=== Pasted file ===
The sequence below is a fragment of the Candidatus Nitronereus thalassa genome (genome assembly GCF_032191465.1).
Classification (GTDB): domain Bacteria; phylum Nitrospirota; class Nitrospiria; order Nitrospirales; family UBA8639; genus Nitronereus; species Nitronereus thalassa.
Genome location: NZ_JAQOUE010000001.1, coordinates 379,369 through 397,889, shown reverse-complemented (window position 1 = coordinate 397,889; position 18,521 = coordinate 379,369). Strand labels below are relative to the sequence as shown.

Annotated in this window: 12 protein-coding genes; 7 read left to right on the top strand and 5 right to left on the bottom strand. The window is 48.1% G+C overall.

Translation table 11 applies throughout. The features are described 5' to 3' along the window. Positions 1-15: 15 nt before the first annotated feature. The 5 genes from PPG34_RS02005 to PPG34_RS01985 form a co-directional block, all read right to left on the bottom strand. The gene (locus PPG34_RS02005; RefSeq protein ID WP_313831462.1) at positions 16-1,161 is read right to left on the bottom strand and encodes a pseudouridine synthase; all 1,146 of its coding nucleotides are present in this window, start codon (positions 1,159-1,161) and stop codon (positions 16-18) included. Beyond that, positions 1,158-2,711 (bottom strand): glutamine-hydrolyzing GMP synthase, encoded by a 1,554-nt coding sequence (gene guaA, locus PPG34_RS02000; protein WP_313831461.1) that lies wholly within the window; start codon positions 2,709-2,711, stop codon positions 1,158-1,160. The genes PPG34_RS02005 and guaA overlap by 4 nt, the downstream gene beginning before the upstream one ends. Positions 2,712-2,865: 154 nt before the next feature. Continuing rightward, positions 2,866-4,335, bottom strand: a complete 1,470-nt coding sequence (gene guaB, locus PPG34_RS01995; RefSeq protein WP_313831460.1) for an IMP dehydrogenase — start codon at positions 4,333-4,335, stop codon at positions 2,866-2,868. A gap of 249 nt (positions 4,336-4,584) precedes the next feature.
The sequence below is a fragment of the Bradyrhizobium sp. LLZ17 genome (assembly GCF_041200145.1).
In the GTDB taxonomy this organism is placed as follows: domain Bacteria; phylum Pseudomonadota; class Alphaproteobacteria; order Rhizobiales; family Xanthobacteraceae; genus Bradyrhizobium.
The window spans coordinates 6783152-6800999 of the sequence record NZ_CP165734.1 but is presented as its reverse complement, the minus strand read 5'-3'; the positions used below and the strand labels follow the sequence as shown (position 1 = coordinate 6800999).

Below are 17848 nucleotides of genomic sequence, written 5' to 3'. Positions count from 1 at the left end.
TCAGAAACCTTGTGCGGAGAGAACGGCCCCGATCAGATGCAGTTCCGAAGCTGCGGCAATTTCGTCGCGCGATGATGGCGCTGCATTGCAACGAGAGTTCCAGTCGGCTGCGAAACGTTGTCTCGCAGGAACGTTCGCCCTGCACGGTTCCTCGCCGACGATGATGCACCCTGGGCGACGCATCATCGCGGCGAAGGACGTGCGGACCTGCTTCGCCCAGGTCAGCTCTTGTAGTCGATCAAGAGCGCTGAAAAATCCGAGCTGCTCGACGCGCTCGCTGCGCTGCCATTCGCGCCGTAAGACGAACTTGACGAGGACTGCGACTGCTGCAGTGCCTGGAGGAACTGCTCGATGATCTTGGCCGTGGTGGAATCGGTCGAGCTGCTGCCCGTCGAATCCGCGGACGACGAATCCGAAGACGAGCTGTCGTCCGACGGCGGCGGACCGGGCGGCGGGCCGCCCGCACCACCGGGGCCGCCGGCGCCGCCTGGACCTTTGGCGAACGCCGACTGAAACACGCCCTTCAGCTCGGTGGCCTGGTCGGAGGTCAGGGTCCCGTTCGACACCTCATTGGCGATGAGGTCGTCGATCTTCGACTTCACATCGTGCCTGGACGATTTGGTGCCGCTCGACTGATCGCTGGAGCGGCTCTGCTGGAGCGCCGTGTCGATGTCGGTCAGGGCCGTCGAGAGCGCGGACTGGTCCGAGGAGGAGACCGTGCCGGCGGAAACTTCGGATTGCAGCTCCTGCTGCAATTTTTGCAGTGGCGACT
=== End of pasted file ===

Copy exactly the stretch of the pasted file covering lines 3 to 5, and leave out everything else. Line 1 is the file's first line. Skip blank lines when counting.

Genome location: NZ_JAQOUE010000001.1, coordinates 379,369 through 397,889, shown reverse-complemented (window position 1 = coordinate 397,889; position 18,521 = coordinate 379,369). Strand labels below are relative to the sequence as shown.

Annotated in this window: 12 protein-coding genes; 7 read left to right on the top strand and 5 right to left on the bottom strand. The window is 48.1% G+C overall.

Translation table 11 applies throughout. The features are described 5' to 3' along the window. Positions 1-15: 15 nt before the first annotated feature. The 5 genes from PPG34_RS02005 to PPG34_RS01985 form a co-directional block, all read right to left on the bottom strand. The gene (locus PPG34_RS02005; RefSeq protein ID WP_313831462.1) at positions 16-1,161 is read right to left on the bottom strand and encodes a pseudouridine synthase; all 1,146 of its coding nucleotides are present in this window, start codon (positions 1,159-1,161) and stop codon (positions 16-18) included. Beyond that, positions 1,158-2,711 (bottom strand): glutamine-hydrolyzing GMP synthase, encoded by a 1,554-nt coding sequence (gene guaA, locus PPG34_RS02000; protein WP_313831461.1) that lies wholly within the window; start codon positions 2,709-2,711, stop codon positions 1,158-1,160. The genes PPG34_RS02005 and guaA overlap by 4 nt, the downstream gene beginning before the upstream one ends. Positions 2,712-2,865: 154 nt before the next feature. Continuing rightward, positions 2,866-4,335, bottom strand: a complete 1,470-nt coding sequence (gene guaB, locus PPG34_RS01995; RefSeq protein WP_313831460.1) for an IMP dehydrogenase — start codon at positions 4,333-4,335, stop codon at positions 2,866-2,868. A gap of 249 nt (positions 4,336-4,584) precedes the next feature.